Professor Gary Frost, Imperial College London
Feeling full is our body's way of telling us we've had enough, and that maybe reaching for that last wafer thin mint isn't the best idea. But often this feeling doesn't kick in until we've already overindulged, especially when dieting.
Researchers in London recently completely clinical trials of a new "secret ingredient", which can trick your body into thinking it has eaten more than it has by exploiting a system in place to avoid over-eating. Gary Frost from Imperial College London explained first to Kat Arney why we feel full when we overeat.
Gary - It’s really complicated and we don't quite understand at the present time. there's lots of different signals that occur in the gut and just after you eat, some of these are generated by nerves. Some of these are generated by hormones.
Kat - What sort of things? They just signals to our brain going, “You know what? Put the fork down.”
Gary - Absolutely right. they do exactly that. they send signals probably to specific areas of the brain, the hypothalamus and the brain stem. They tell your brain that you've had enough. But the brain can override that if it sees something that it really likes.
Kat - Tasty, tasty pie.
Gary - Absolutely right.
Kat - So, you're actually looking at how you can hijack this system to make us think that we are fuller and back away from the pie. What did you start looking at?
Gary - Well, we’ve known for some time that deep down in your gut, in the colon, there are special molecules that are developed there by the bugs that live there. These molecules can actually signal and cause a release of appetite regulating hormones from your colon and it’s that that we’ve been looking at, is that these very small fatty acid molecules that actually cause the release of these hormones that actually stop you eating.
Kat - So, it’s food getting to the bugs in our gut that then make this signal and stop me from eating.
Gary - That's correct. That's absolutely right. but unfortunately, where we currently live, the actual types of food, because these are dietary fibres, the amount that we need to actually do that, we just can't eat enough at the present time. it was different if you live in Africa or somewhere where you have a very traditional native diet. But in the western world, we don't eat close to enough to actually do that.
Kat - Tell me about how you're trying to hack this system, how you're trying to use these chemicals to make a way of making people feel fuller.
Gary - It takes a bit of clever technology which has been developed by our research partners in Glasgow where we take those molecules – so short chain fatty acids and we attach them to a dietary fibre. So, a dietary fibre can't actually be broken down by the enzymes in your small bowel. So, what it does, it means that the actual short chain fatty acids hitch a ride on the dietary fibre and they get all the way down into your large bowel, into the colon where the bugs then actually chomp up the dietary fibre and release the short chain fatty acid. That actually enhances the amount that's there and releases the actual hormone that actually reduces your appetite.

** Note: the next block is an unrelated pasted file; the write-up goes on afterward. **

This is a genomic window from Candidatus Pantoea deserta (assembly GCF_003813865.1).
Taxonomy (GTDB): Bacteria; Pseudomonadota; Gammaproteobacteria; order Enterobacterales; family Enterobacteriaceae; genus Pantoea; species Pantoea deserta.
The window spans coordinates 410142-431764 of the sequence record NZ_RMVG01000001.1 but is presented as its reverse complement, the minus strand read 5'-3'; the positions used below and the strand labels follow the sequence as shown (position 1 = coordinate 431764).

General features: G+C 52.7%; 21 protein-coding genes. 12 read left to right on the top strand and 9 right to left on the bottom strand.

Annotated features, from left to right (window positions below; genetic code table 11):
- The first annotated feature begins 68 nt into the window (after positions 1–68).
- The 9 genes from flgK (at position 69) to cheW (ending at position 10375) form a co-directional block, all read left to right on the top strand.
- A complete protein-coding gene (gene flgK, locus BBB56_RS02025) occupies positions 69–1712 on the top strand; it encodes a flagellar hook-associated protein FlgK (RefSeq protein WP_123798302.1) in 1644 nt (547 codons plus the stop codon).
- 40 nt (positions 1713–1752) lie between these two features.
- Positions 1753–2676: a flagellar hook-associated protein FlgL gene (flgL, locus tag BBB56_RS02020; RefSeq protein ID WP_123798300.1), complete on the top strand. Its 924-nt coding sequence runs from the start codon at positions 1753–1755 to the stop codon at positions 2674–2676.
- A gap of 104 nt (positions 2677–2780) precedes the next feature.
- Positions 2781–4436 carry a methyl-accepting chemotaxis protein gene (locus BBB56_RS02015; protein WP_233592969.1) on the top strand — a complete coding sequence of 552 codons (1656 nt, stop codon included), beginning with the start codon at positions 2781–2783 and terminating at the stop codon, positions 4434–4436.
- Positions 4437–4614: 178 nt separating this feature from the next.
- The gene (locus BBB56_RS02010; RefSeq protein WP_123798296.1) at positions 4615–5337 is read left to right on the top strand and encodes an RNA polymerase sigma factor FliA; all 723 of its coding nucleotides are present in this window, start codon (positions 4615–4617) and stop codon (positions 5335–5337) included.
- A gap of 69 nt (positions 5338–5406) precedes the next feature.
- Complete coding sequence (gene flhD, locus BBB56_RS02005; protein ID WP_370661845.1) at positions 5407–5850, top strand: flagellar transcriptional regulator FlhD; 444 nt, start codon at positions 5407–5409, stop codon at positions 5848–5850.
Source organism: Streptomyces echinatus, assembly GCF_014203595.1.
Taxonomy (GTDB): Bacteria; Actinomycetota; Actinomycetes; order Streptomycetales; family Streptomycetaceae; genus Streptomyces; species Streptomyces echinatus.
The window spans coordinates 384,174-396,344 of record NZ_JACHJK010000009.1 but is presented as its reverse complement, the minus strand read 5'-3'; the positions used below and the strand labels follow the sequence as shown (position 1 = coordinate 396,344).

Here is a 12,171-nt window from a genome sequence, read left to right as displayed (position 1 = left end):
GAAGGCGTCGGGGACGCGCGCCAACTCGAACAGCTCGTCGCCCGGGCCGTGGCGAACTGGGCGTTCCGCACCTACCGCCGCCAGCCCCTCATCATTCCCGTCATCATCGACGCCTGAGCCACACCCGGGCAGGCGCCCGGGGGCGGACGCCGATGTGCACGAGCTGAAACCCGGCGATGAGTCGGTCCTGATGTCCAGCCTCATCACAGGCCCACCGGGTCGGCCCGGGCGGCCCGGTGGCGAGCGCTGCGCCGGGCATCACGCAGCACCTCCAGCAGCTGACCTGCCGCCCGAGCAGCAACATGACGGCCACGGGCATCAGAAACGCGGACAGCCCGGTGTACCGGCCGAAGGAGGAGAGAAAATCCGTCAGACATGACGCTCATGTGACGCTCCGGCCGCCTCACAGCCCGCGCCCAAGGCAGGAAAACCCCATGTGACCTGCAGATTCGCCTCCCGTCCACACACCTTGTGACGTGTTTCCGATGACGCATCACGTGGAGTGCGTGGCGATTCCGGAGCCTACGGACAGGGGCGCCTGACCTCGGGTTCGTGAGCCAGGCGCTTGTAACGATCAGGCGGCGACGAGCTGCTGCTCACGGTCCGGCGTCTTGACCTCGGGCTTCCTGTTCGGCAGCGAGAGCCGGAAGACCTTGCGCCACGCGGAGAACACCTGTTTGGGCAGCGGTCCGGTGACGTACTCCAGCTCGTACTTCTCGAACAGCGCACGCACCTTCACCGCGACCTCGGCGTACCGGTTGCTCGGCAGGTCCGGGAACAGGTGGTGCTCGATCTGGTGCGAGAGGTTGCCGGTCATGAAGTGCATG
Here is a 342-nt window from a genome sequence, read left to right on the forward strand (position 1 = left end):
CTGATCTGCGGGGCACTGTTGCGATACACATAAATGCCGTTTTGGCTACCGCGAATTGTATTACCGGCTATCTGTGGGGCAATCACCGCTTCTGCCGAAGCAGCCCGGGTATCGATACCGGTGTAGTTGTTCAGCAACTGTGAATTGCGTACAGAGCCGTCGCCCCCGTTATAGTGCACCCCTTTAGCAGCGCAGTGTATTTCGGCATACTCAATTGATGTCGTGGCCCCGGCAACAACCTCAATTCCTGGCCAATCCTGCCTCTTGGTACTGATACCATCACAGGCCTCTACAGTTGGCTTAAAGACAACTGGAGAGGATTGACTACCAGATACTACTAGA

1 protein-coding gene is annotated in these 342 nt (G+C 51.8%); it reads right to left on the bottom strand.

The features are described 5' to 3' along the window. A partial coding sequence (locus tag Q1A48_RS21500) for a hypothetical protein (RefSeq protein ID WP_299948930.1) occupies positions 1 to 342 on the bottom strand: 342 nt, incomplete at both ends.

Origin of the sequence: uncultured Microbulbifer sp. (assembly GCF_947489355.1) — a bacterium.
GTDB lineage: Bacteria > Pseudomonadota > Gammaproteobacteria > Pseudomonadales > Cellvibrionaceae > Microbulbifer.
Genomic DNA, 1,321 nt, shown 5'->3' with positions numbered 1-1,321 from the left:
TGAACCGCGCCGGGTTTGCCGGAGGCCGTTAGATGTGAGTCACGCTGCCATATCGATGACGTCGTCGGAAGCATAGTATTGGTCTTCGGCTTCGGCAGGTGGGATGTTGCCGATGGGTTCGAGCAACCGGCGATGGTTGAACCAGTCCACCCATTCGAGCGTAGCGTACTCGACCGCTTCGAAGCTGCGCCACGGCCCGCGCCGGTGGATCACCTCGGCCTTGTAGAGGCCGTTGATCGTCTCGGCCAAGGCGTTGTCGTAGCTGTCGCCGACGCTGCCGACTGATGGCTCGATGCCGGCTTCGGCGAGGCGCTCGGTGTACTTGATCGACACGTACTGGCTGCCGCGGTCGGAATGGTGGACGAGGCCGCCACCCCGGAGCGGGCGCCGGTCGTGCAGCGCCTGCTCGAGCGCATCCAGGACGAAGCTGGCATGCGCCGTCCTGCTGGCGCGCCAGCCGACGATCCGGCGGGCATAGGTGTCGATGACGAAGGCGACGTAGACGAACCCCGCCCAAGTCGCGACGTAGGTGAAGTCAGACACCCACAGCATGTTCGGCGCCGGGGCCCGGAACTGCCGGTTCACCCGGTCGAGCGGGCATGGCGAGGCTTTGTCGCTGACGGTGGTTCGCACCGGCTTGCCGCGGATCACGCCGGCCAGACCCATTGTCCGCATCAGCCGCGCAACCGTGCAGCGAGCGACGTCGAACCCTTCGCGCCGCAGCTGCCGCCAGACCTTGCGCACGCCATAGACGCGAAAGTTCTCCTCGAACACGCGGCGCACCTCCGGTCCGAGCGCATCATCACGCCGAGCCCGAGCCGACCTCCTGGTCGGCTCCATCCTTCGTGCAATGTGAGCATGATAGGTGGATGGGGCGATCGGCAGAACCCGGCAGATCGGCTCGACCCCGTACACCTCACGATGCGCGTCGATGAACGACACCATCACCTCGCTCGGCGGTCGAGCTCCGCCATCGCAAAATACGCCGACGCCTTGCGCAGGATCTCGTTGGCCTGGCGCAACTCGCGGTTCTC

Kat - So, the idea is you could add this to food say, a pie, if you put this in with the pie filling then your pie would make you feel a lot fuller and you wouldn't want to eat so much of it.
Gary - Well, you seem to be a bit stuck on pies but generally, the idea that this has been developed as a food ingredient because obviously, what we want to try and do, because as you've just heard, weight gain in adults is so widespread, you've got to develop systems that are on a population basis. So, this is an attempt to do exactly that. it’s to develop a very safe food ingredient that will suppress appetite in people who are actually concerned about weight gain.
Kat - It does sound great, but where is this at the moment? Have you tested it in clinical trials? Are there any risks for example like, could you overdose on it?
Gary - Well, the paper that we released just before Christmas - all the testing was done in humans. So, we know that this works. That we see a reduction in weight gain over a 6 months period when humans are given this particular molecule. can you overdose? It’s like any dietary fibre. If you eat too much of it too quickly then you're going to get minor effects such as bloating. But if you're actually sensible about what you do, it has very, very few side effects.
Kat - Very briefly, have you actually tried it yourself?
Gary - Yes. We’ve tried it ourselves in the clinic as part of the volunteers and it does what it says really. It actually causes a short term suppression of appetite. So, you eat it and about 3 hours after you've eaten it, you feel more full.